Hurricane Irma well demonstrated the extreme vulnerability to flood damage that exists along the riverfront within downtown, as well as the San Marco, Riverside and Ortega waterfront areas of Jacksonville. The latter occurred as a combination of hurricane related storm surge, rainfall, preceding super-elevated river water level conditions, saturated uplands, and a significant duration wind field originating from southerly sectors (blowing directly up the river).

Of specific interest is the fact that the 2017 resultant historical water levels recorded in the downtown urban core, San Marco, Riverside and Ortega were not the result of a statistical “50 or 100-Year Storm” as addressed by the USACE study. Actually, measured sustained wind speeds at the Jacksonville Naval Air Station on the St. Johns River never even reached hurricane force during Hurricane Irma.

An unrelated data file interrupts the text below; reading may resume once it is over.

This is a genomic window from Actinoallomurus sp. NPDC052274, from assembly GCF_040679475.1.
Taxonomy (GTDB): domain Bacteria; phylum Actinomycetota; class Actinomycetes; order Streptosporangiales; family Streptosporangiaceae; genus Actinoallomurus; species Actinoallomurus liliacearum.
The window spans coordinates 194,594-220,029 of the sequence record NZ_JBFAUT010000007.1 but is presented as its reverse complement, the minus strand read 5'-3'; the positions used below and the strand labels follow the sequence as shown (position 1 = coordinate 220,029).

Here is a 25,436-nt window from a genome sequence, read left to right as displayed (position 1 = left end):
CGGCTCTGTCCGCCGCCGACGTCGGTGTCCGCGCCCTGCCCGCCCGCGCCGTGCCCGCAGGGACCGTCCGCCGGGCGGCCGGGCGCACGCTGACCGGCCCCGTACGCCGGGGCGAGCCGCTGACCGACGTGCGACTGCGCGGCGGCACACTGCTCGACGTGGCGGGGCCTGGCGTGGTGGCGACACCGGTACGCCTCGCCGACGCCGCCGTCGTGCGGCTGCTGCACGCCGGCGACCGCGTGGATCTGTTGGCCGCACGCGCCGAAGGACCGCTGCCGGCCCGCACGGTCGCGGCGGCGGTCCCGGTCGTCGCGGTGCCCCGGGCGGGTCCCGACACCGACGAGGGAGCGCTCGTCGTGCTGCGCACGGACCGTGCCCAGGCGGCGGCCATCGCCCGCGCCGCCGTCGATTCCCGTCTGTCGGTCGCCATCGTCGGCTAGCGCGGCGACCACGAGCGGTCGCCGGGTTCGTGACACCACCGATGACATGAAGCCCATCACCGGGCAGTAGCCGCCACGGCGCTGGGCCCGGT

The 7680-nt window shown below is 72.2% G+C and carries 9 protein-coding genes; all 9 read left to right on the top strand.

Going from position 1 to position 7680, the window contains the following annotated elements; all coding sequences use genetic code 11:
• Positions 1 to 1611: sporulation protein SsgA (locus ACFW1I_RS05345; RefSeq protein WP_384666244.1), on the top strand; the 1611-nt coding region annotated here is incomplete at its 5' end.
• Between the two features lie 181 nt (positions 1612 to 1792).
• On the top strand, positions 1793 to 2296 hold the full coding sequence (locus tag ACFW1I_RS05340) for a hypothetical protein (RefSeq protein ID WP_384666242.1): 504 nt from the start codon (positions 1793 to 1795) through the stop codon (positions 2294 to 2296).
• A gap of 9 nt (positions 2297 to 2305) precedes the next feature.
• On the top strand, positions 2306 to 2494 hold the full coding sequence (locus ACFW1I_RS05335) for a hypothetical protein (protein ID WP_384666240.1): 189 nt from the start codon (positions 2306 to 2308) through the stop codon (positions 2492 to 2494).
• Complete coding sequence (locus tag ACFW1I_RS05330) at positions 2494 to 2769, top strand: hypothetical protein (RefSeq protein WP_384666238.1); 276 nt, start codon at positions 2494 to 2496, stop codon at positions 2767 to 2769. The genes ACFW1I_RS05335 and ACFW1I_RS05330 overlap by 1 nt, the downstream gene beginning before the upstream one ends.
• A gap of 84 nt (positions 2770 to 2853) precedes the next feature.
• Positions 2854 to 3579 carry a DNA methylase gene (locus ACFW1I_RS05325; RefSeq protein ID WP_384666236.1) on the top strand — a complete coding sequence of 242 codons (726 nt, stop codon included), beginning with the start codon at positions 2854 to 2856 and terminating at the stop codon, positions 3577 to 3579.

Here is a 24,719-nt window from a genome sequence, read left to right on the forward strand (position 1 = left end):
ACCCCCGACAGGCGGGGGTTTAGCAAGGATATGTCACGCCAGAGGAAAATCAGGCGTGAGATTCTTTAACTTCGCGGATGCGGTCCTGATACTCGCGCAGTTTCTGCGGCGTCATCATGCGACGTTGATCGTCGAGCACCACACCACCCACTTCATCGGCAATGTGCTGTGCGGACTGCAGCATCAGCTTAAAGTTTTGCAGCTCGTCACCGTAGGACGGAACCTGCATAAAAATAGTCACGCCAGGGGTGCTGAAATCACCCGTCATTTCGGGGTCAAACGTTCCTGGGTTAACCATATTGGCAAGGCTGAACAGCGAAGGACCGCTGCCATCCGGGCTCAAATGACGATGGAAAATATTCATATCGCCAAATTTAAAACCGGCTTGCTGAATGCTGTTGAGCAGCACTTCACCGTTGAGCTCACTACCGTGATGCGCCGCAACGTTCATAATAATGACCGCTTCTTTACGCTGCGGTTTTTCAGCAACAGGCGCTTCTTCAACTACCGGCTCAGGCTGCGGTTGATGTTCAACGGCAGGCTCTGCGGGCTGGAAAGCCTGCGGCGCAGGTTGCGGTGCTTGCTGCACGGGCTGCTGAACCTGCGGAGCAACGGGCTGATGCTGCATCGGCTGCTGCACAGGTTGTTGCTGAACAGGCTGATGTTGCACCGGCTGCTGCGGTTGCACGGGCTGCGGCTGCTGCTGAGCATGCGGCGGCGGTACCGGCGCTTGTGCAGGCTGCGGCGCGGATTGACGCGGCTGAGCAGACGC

Adding to the cumulative water levels experienced were the seasonal astronomical tides which during each hurricane season are predictably the highest of the year. For example, in September, October and November of 2017, the highest monthly astronomical tide levels predicted were .35 ft., .45 ft., and .5 feet above the elevation of mean high water, respectively, at the Acosta Bridge tidal station. These water levels combined with nor’easter effects which cause additional super-elevation of the upper reaches of the St. Johns River in the fall months, typically cause annual nuisance flooding in the San Marco, Riverside and Ortega riverfront areas – in the complete absence of the added effects of any tropical or extra-tropical storm events. A major contributory factor to nuisance flood events is the inability of the developed uplands to drain when the river is “high”. Accordingly, the assessment of risks of the proposed deep dredge to businesses and homeowners should be considered to be a “game of inches” – due to the present day vulnerability of downtown neighborhoods. Any additional water level increases during those May–November months when water levels are already higher than average can cause significant property damage and loss of physical access to both businesses and residences. To-date this type of impact analysis has not been presented to either COJ elected officials or the general public.